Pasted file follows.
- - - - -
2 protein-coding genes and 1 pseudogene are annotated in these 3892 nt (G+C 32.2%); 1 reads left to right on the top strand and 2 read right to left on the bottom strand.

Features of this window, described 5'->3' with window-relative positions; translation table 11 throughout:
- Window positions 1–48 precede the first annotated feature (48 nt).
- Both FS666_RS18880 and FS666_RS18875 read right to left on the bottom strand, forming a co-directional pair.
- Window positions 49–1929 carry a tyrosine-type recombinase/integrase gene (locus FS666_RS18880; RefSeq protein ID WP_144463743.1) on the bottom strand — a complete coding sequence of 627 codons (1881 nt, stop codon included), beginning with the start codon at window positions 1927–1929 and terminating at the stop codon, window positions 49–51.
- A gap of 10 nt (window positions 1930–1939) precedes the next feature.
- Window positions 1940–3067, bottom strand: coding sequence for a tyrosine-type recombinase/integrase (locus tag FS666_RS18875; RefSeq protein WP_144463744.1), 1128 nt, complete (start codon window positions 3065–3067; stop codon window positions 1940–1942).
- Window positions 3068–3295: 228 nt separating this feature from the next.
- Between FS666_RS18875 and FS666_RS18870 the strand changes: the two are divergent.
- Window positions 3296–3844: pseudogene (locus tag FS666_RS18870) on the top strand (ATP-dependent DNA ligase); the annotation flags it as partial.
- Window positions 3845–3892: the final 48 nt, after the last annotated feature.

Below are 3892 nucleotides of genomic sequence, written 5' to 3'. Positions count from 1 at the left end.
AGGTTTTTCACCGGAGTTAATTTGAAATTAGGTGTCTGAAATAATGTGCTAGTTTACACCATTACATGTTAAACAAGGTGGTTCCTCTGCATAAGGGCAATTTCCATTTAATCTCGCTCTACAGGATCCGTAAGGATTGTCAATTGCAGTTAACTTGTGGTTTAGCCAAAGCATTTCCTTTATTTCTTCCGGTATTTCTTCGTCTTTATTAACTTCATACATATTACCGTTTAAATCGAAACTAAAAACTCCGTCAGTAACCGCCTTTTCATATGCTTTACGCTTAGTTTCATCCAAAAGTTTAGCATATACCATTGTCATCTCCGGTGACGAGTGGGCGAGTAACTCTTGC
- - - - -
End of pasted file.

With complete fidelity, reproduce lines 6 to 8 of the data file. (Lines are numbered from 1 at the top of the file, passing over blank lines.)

- A gap of 10 nt (window positions 1930–1939) precedes the next feature.
- Window positions 1940–3067, bottom strand: coding sequence for a tyrosine-type recombinase/integrase (locus tag FS666_RS18875; RefSeq protein WP_144463744.1), 1128 nt, complete (start codon window positions 3065–3067; stop codon window positions 1940–1942).
- Window positions 3068–3295: 228 nt separating this feature from the next.